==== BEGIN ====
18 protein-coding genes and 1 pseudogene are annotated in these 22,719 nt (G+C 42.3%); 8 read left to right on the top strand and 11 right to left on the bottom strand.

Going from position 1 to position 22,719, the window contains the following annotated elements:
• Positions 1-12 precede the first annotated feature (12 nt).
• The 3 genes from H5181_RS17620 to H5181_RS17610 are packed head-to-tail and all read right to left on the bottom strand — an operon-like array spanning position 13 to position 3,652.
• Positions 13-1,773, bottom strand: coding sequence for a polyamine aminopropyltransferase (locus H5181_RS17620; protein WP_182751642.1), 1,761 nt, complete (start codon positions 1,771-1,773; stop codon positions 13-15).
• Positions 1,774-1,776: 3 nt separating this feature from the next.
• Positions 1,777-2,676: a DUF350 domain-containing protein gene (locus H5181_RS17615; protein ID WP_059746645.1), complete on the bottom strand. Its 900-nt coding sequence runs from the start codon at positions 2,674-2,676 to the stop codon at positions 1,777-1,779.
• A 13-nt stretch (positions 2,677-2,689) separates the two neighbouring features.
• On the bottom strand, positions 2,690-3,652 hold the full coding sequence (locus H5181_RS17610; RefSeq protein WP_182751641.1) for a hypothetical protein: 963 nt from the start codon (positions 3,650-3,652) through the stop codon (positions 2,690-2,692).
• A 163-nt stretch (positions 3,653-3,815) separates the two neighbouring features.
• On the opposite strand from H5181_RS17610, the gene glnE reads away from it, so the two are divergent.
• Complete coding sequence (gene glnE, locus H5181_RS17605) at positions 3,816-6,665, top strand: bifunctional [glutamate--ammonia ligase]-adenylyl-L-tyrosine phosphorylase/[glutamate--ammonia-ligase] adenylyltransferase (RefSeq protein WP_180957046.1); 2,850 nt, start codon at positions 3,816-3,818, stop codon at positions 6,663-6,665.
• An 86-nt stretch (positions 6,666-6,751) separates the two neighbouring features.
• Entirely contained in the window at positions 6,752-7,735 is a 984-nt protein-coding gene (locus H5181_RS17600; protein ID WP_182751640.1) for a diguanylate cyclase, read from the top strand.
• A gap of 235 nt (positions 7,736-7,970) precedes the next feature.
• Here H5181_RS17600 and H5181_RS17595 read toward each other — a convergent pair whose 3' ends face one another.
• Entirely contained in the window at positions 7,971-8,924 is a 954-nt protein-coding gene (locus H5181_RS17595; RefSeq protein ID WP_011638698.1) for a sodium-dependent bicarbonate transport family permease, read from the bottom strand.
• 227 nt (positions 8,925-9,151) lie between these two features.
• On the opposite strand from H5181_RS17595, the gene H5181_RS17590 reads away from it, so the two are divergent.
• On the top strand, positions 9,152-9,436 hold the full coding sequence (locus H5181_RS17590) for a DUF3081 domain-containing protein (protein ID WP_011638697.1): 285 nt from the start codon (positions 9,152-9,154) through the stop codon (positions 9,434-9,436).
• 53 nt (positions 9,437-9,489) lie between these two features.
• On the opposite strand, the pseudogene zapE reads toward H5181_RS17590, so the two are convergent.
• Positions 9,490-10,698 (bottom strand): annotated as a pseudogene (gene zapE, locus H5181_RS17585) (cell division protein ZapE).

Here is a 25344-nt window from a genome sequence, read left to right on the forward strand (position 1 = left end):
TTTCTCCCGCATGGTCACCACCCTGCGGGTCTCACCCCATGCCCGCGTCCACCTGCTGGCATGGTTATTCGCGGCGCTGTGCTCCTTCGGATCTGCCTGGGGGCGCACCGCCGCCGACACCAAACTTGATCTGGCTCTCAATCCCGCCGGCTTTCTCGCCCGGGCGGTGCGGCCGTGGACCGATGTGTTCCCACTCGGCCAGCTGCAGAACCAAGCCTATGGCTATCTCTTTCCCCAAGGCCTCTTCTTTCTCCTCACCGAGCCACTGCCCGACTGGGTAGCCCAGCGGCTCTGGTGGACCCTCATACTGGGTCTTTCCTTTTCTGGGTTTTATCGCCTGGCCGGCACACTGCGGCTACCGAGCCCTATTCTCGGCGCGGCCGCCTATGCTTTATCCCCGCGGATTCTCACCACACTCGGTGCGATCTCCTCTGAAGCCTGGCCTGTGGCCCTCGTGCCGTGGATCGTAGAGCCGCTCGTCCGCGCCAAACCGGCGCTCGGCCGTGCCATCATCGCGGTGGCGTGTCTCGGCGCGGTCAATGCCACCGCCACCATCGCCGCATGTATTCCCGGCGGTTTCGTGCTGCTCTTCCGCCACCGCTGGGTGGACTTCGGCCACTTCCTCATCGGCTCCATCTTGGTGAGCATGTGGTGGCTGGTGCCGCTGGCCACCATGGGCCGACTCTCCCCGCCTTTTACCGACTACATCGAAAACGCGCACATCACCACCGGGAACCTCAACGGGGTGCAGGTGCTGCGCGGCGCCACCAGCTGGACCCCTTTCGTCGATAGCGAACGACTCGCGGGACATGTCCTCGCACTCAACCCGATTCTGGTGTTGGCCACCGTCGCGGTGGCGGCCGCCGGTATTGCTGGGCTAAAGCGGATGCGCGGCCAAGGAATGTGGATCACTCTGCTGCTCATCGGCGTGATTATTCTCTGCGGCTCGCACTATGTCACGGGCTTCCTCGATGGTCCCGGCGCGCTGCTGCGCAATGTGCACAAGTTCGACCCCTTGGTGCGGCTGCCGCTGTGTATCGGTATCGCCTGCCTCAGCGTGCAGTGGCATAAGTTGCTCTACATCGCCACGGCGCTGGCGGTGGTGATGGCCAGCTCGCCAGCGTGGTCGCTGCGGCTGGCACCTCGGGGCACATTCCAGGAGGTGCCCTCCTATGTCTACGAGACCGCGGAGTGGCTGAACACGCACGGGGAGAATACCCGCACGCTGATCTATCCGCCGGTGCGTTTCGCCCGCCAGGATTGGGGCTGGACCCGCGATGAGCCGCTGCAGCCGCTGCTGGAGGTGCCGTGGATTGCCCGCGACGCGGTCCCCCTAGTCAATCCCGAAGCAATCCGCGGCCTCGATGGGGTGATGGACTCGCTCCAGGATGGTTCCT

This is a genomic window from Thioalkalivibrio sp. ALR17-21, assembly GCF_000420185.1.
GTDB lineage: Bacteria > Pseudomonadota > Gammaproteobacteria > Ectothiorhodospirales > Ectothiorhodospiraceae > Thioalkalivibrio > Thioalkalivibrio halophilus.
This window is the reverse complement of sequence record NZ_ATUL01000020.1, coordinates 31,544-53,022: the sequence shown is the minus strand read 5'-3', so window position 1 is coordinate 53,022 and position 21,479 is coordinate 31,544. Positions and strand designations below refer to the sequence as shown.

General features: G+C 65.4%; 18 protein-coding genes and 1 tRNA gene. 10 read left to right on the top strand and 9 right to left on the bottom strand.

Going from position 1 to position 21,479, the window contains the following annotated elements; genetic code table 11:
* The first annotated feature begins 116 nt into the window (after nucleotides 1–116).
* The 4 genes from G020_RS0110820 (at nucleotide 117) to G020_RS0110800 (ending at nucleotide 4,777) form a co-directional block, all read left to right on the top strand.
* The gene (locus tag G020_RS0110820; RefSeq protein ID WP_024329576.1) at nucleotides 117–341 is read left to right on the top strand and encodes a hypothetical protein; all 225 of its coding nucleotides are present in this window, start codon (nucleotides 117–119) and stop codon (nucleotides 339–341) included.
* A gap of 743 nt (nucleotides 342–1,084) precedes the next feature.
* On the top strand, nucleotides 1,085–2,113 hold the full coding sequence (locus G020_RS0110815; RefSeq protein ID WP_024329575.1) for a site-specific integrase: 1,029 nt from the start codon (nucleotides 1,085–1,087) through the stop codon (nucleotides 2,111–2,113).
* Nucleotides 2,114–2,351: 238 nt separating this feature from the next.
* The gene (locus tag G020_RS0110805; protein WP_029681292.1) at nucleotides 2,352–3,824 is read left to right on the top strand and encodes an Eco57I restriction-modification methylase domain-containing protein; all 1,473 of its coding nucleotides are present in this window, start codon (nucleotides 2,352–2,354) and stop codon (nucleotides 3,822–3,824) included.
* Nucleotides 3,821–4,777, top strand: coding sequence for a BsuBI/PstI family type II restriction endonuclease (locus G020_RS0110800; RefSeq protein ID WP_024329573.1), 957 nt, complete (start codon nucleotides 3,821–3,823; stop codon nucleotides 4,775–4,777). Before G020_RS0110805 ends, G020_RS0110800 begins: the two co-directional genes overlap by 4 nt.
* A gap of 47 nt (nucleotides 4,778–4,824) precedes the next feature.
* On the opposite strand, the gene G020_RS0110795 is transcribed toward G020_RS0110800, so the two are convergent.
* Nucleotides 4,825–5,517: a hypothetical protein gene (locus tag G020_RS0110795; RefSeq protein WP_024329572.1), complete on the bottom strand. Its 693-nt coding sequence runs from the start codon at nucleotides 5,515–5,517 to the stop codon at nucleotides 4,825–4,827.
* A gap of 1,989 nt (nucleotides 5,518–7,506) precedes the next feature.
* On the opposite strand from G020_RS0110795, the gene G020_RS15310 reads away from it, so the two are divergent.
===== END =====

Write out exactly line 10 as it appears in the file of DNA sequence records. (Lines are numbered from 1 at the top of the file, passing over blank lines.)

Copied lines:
• A 163-nt stretch (positions 3,653-3,815) separates the two neighbouring features.